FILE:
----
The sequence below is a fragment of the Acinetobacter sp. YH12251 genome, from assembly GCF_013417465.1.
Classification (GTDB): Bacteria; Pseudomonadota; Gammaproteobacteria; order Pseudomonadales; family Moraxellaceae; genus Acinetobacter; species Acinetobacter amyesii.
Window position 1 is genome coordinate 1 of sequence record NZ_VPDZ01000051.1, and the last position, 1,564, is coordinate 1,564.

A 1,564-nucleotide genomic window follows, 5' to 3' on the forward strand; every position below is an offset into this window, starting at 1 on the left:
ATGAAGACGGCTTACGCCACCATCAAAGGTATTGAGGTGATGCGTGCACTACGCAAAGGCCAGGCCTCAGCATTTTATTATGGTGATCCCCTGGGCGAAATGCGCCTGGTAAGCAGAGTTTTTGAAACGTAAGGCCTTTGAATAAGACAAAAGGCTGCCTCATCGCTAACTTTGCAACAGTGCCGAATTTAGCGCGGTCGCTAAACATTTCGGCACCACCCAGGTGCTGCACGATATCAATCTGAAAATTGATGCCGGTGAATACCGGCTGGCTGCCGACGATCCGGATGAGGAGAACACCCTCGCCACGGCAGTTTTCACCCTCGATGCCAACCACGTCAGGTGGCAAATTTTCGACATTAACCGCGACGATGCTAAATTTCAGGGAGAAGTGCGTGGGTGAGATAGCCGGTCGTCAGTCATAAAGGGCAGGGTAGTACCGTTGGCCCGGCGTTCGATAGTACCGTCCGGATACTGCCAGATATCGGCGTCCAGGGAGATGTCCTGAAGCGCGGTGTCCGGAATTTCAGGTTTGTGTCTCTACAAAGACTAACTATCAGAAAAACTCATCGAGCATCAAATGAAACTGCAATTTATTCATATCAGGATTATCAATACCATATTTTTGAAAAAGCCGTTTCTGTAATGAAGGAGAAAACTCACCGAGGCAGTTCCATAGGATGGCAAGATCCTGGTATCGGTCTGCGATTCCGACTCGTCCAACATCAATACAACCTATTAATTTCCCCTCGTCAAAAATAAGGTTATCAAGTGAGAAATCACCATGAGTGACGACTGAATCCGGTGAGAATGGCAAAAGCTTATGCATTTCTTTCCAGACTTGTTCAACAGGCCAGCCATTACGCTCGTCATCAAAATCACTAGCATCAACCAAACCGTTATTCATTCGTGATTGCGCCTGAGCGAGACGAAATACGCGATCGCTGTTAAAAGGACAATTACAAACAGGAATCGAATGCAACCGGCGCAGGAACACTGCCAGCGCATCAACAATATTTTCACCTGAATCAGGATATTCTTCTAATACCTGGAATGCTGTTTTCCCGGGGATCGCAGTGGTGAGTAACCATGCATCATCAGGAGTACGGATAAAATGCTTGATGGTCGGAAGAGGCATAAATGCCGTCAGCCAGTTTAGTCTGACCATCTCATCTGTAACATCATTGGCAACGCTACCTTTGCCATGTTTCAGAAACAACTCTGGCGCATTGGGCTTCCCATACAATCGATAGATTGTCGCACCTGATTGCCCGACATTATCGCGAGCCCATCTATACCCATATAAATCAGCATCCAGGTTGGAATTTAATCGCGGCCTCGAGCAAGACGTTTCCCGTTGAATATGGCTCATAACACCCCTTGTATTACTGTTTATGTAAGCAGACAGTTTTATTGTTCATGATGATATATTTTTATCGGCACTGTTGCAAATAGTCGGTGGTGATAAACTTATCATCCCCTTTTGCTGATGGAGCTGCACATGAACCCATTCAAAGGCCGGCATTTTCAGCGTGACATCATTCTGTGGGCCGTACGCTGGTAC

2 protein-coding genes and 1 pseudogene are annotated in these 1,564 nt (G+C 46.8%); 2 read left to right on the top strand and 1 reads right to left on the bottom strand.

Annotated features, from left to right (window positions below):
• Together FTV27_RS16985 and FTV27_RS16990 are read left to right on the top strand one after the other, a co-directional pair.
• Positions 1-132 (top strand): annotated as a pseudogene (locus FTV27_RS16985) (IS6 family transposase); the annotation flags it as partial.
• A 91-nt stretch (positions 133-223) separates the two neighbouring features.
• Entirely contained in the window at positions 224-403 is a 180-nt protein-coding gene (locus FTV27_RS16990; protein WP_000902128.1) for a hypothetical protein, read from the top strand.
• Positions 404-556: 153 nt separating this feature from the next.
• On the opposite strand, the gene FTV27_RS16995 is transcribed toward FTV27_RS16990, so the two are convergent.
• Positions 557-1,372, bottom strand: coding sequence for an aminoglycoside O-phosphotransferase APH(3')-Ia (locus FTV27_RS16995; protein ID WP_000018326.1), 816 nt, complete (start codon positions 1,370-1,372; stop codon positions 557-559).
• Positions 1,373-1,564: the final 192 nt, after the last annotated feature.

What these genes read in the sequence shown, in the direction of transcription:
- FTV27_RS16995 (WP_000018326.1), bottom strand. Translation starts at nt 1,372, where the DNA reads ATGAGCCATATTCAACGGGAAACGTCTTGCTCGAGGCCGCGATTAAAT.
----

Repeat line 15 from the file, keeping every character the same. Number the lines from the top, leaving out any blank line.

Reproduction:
• Positions 1,373-1,564: the final 192 nt, after the last annotated feature.